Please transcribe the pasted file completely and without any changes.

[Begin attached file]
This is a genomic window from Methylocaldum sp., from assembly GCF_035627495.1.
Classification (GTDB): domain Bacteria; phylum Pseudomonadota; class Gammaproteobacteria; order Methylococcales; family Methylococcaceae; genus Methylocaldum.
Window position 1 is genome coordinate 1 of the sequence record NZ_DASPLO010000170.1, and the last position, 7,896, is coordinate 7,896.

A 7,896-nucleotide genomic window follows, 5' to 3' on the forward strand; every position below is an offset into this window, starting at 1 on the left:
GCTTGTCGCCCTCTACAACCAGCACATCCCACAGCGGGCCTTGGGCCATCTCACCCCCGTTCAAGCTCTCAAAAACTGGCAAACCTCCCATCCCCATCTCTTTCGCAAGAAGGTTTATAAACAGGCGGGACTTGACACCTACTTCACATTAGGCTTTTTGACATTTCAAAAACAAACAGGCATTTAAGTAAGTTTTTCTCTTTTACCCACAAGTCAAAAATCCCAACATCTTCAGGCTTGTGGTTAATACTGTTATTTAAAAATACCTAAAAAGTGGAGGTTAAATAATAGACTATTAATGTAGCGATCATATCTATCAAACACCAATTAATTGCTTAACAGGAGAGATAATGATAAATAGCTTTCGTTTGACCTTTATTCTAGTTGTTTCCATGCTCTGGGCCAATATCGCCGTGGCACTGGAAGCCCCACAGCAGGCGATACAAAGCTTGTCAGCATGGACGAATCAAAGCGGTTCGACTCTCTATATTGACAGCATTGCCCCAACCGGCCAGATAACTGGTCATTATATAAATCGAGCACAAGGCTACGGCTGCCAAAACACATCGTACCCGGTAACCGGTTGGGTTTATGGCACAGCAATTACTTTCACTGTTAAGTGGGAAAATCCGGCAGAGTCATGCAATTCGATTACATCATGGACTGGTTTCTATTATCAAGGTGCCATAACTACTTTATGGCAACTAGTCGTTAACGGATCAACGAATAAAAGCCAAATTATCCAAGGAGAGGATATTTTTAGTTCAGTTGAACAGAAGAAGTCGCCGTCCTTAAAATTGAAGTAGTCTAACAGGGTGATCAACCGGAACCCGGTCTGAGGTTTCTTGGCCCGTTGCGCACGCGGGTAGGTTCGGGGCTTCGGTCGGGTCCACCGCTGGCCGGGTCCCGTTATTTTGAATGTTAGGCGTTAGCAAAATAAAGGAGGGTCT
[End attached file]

This is a genomic window from Methylocaldum sp., from assembly GCF_035627495.1.
Classification (GTDB): domain Bacteria; phylum Pseudomonadota; class Gammaproteobacteria; order Methylococcales; family Methylococcaceae; genus Methylocaldum.
Window position 1 is genome coordinate 1 of the sequence record NZ_DASPLO010000170.1, and the last position, 7,896, is coordinate 7,896.

A 7,896-nucleotide genomic window follows, 5' to 3' on the forward strand; every position below is an offset into this window, starting at 1 on the left:
GCTTGTCGCCCTCTACAACCAGCACATCCCACAGCGGGCCTTGGGCCATCTCACCCCCGTTCAAGCTCTCAAAAACTGGCAAACCTCCCATCCCCATCTCTTTCGCAAGAAGGTTTATAAACAGGCGGGACTTGACACCTACTTCACATTAGGCTTTTTGACATTTCAAAAACAAACAGGCATTTAAGTAAGTTTTTCTCTTTTACCCACAAGTCAAAAATCCCAACATCTTCAGGCTTGTGGTTAATACTGTTATTTAAAAATACCTAAAAAGTGGAGGTTAAATAATAGACTATTAATGTAGCGATCATATCTATCAAACACCAATTAATTGCTTAACAGGAGAGATAATGATAAATAGCTTTCGTTTGACCTTTATTCTAGTTGTTTCCATGCTCTGGGCCAATATCGCCGTGGCACTGGAAGCCCCACAGCAGGCGATACAAAGCTTGTCAGCATGGACGAATCAAAGCGGTTCGACTCTCTATATTGACAGCATTGCCCCAACCGGCCAGATAACTGGTCATTATATAAATCGAGCACAAGGCTACGGCTGCCAAAACACATCGTACCCGGTAACCGGTTGGGTTTATGGCACAGCAATTACTTTCACTGTTAAGTGGGAAAATCCGGCAGAGTCATGCAATTCGATTACATCATGGACTGGTTTCTATTATCAAGGTGCCATAACTACTTTATGGCAACTAGTCGTTAACGGATCAACGAATAAAAGCCAAATTATCCAAGGAGAGGATATTTTTAGTTCAGTTGAACAGAAGAAGTCGCCGTCCTTAAAATTGAAGTAGTCTAACAGGGTGATCAACCGGAACCCGGTCTGAGGTTTCTTGGCCCGTTGCGCACGCGGGTAGGTTCGGGGCTTCGGTCGGGTCCACCGCTGGCCGGGTCCCGTTATTTTGAATGTTAGGCGTTAGCAAAATAAAGGAGGGTCT